‘The pursuit of refinement’ was the title of the section in Sotheby’s (25/20/13.9% buyer’s premium plus 1% overhead premium) catalogue dedicated to the collection of Juan Manuel Grasset – the source of some of the highlights of the latest London series of Old Master auctions.
The Spanish civil engineer, who died in 2020, was a major collector for nearly half a century, especially of Dutch and Flemish still-lifes which formed the core of his holdings and together charted the evolution of this genre of painting in the 16th and 17th centuries.
To people active in the market Grasset was a well-known buyer. Starting in the 1960s, he was part of a new generation of private collectors who began to buy directly at auction – challenging what was then the preserve of seasoned art dealers.
His collection, however, was largely unknown to the wider world and only recently gained public recognition when it was exhibited at The San Diego Museum of Art in 2016 and then at the Museum of Fine Arts in St Petersburg, Florida, in 2019.
Speaking before the sale of 16 works from his collection at Sotheby’s Old Master evening sale in London on December 7, co-chairman of the auction house’s Old Master paintings department Alex Bell said: “I first met Juan Manuel Grasset in our saleroom 35 years ago. In a field still dominated by art professionals, private collectors made up a minority of the buyers at the time. But Juan Manuel was part of a pioneering band who had realised that they could buy great works directly at auction.
“It became clear to me very quickly that he had an extremely good eye and knew the market better than anyone else. He was a quietly passionate collector who knew his pictures inside out, lived with them and enjoyed them every day, and loved discussing them with like-minded people.”
With the 16 works backed by guarantees, together they realised a £10.3m hammer total against a combined estimate of £7m-10.8m.
The fact that most of his works were acquired from European auctions gave a chance to compare the prices with how much Grasset had paid for them. What their performance showed was that high quality Golden Age still-lifes have generally been a sound investment, so long as they are held over the long term and so are fresh to the market when reoffered.
Demonstrating this, five bidders competed for a still-life of flowers in a glass vase with insects and fruits by Davidsz De Heem (c.1606-83) which was carried over a £1m-1.5m estimate and knocked down at £2.2m. Grasset had bought it for £200,000 at Sotheby’s in 1987 – about £600,000 in today’s prices.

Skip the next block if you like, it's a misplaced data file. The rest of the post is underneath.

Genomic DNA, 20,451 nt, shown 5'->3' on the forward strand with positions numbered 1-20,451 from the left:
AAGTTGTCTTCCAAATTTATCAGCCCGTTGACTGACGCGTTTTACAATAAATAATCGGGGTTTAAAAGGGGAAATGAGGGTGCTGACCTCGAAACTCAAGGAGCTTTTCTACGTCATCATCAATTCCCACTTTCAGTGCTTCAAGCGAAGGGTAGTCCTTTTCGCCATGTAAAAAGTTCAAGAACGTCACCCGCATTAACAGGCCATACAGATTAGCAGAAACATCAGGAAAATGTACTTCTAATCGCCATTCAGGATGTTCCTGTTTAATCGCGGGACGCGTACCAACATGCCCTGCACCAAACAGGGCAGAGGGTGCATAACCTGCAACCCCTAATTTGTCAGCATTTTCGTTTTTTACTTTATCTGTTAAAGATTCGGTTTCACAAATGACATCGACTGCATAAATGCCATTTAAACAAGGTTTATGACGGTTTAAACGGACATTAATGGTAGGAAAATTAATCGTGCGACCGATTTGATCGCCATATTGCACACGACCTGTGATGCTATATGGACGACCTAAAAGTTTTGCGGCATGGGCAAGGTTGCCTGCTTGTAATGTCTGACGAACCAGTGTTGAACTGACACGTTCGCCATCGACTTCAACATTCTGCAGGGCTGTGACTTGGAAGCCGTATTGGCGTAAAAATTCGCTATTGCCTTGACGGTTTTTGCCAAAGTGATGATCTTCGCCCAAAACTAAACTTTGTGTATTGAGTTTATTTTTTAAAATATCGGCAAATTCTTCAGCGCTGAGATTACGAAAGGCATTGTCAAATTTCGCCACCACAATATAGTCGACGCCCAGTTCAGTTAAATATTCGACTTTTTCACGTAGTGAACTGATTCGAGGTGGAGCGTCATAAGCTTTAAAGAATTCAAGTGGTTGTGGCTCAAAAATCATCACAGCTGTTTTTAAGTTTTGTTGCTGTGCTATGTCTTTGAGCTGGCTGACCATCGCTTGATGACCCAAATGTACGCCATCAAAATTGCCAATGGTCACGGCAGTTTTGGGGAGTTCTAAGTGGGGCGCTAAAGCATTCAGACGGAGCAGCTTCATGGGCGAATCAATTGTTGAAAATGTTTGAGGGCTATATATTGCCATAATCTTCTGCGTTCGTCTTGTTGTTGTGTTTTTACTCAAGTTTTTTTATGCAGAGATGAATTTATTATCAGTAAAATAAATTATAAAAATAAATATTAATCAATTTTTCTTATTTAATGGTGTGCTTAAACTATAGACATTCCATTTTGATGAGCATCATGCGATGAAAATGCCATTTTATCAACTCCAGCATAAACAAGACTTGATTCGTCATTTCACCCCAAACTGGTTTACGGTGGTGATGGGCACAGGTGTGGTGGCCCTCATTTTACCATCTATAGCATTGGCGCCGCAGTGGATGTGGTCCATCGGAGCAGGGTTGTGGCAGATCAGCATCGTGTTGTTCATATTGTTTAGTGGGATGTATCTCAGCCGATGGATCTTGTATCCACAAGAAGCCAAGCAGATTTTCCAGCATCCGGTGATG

The artist, who was born in Utrecht but moved to Leiden in 1625 before heading to Antwerp in the 1630s, was the most celebrated still-life painter of his day. This small but detailed 13½ x 10½in (34 x 27cm) oil on oak panel was thought to date from the 1660s.
It exemplified De Heem’s sumptuous and superbly crafted arrangements. Showing his meticulous technique, some of the insects crawling across the petals could be seen only when viewed close-up. While Christie’s set a record £4.8m for the artist when a much larger banquet still-life sold in 2020, the sum fetched here was over double the previous high for a smaller format still-life such as this.
Also exceeding its previous auction price by some distance was an elaborate still-life by Floris Claesz van Dijck (1575-1651) showing flowers, porcelain, a pewter jug and an old and fresh cheese spread out on a table.
Estimated at £600,000-800,000, it drew three bidders and took £1.7m, a record for the artist at auction and a notable return on the £290,000 Grasset had bid at Sotheby’s in 1995 to acquire it (again around £600,000 in today’s prices).
Only a small body of work by the artist is known to exist with under 20 works being recorded as ever having sold at auction (source: Artprice). He clearly had a penchant for cheese which featured in most of his known works.
As well as a picture for those interested in fromology, the painting’s extraordinary range of objects – ranging from blue and white Chinese export porcelain bowls to the two damask table cloths – demonstrated van Dijck’s considerable talent and showed why the Haarlem artist is considered a pioneer in of the uitgestald or ‘display piece’.
The Sotheby’s catalogue described this as ‘one of the largest and most impressive examples’ of this kind of still-life painting.
The Grasset collection also posted two of the four highest prices ever recorded for Osias Beert the Elder (c.1580-1624), first when a depiction of 12 different varieties of roses took £510,000 and then, two lots later, when a larger painting of four vases and baskets of flowers made £700,000.